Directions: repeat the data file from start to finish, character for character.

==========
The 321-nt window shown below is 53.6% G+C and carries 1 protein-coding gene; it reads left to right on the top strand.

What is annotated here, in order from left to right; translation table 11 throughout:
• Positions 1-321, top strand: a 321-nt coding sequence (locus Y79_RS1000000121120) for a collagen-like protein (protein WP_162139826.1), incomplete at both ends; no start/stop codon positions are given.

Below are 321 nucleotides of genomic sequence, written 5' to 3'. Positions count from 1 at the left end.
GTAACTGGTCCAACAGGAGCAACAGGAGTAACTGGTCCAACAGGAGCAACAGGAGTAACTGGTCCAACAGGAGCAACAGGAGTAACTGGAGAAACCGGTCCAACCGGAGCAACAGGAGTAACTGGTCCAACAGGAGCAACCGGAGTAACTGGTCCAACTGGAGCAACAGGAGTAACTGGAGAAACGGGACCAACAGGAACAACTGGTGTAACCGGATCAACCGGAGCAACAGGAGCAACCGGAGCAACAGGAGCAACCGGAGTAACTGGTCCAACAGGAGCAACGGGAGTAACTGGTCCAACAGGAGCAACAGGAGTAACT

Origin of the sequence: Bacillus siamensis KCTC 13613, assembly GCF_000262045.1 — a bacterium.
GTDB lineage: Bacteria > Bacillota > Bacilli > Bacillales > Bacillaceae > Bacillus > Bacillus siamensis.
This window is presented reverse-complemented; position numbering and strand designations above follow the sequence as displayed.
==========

The 321-nt window shown below is 53.6% G+C and carries 1 protein-coding gene; it reads left to right on the top strand.

What is annotated here, in order from left to right; translation table 11 throughout:
• Positions 1-321, top strand: a 321-nt coding sequence (locus Y79_RS1000000121120) for a collagen-like protein (protein WP_162139826.1), incomplete at both ends; no start/stop codon positions are given.

Below are 321 nucleotides of genomic sequence, written 5' to 3'. Positions count from 1 at the left end.
GTAACTGGTCCAACAGGAGCAACAGGAGTAACTGGTCCAACAGGAGCAACAGGAGTAACTGGTCCAACAGGAGCAACAGGAGTAACTGGAGAAACCGGTCCAACCGGAGCAACAGGAGTAACTGGTCCAACAGGAGCAACCGGAGTAACTGGTCCAACTGGAGCAACAGGAGTAACTGGAGAAACGGGACCAACAGGAACAACTGGTGTAACCGGATCAACCGGAGCAACAGGAGCAACCGGAGCAACAGGAGCAACCGGAGTAACTGGTCCAACAGGAGCAACGGGAGTAACTGGTCCAACAGGAGCAACAGGAGTAACT

Origin of the sequence: Bacillus siamensis KCTC 13613, assembly GCF_000262045.1 — a bacterium.
GTDB lineage: Bacteria > Bacillota > Bacilli > Bacillales > Bacillaceae > Bacillus > Bacillus siamensis.
This window is presented reverse-complemented; position numbering and strand designations above follow the sequence as displayed.